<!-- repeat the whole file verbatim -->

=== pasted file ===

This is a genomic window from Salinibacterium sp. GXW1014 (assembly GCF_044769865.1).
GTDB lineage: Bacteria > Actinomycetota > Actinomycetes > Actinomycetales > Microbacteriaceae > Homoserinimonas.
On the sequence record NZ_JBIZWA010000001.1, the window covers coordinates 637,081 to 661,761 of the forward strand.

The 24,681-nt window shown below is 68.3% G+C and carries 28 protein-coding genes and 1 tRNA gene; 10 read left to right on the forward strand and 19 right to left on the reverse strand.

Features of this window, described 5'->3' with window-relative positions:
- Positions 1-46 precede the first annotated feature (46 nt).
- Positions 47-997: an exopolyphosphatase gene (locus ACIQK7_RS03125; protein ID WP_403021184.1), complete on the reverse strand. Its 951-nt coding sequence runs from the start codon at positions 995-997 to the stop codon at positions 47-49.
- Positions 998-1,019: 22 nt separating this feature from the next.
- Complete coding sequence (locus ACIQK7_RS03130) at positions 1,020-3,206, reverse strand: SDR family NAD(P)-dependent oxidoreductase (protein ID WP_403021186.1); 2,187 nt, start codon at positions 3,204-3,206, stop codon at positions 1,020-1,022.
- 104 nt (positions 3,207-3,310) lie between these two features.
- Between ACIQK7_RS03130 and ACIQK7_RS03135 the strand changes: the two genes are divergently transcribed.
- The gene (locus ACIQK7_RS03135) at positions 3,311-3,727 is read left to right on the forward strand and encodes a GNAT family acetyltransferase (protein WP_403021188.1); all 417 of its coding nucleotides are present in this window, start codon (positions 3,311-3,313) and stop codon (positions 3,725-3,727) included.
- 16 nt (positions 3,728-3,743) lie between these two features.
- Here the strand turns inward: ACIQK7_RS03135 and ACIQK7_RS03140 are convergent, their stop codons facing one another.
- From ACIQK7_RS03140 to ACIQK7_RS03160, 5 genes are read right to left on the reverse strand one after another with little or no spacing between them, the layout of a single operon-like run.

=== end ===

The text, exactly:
This is a genomic window from Salinibacterium sp. GXW1014 (assembly GCF_044769865.1).
GTDB lineage: Bacteria > Actinomycetota > Actinomycetes > Actinomycetales > Microbacteriaceae > Homoserinimonas.
On the sequence record NZ_JBIZWA010000001.1, the window covers coordinates 637,081 to 661,761 of the forward strand.

The 24,681-nt window shown below is 68.3% G+C and carries 28 protein-coding genes and 1 tRNA gene; 10 read left to right on the forward strand and 19 right to left on the reverse strand.

Features of this window, described 5'->3' with window-relative positions:
- Positions 1-46 precede the first annotated feature (46 nt).
- Positions 47-997: an exopolyphosphatase gene (locus ACIQK7_RS03125; protein ID WP_403021184.1), complete on the reverse strand. Its 951-nt coding sequence runs from the start codon at positions 995-997 to the stop codon at positions 47-49.
- Positions 998-1,019: 22 nt separating this feature from the next.
- Complete coding sequence (locus ACIQK7_RS03130) at positions 1,020-3,206, reverse strand: SDR family NAD(P)-dependent oxidoreductase (protein ID WP_403021186.1); 2,187 nt, start codon at positions 3,204-3,206, stop codon at positions 1,020-1,022.
- 104 nt (positions 3,207-3,310) lie between these two features.
- Between ACIQK7_RS03130 and ACIQK7_RS03135 the strand changes: the two genes are divergently transcribed.
- The gene (locus ACIQK7_RS03135) at positions 3,311-3,727 is read left to right on the forward strand and encodes a GNAT family acetyltransferase (protein WP_403021188.1); all 417 of its coding nucleotides are present in this window, start codon (positions 3,311-3,313) and stop codon (positions 3,725-3,727) included.
- 16 nt (positions 3,728-3,743) lie between these two features.
- Here the strand turns inward: ACIQK7_RS03135 and ACIQK7_RS03140 are convergent, their stop codons facing one another.
- From ACIQK7_RS03140 to ACIQK7_RS03160, 5 genes are read right to left on the reverse strand one after another with little or no spacing between them, the layout of a single operon-like run.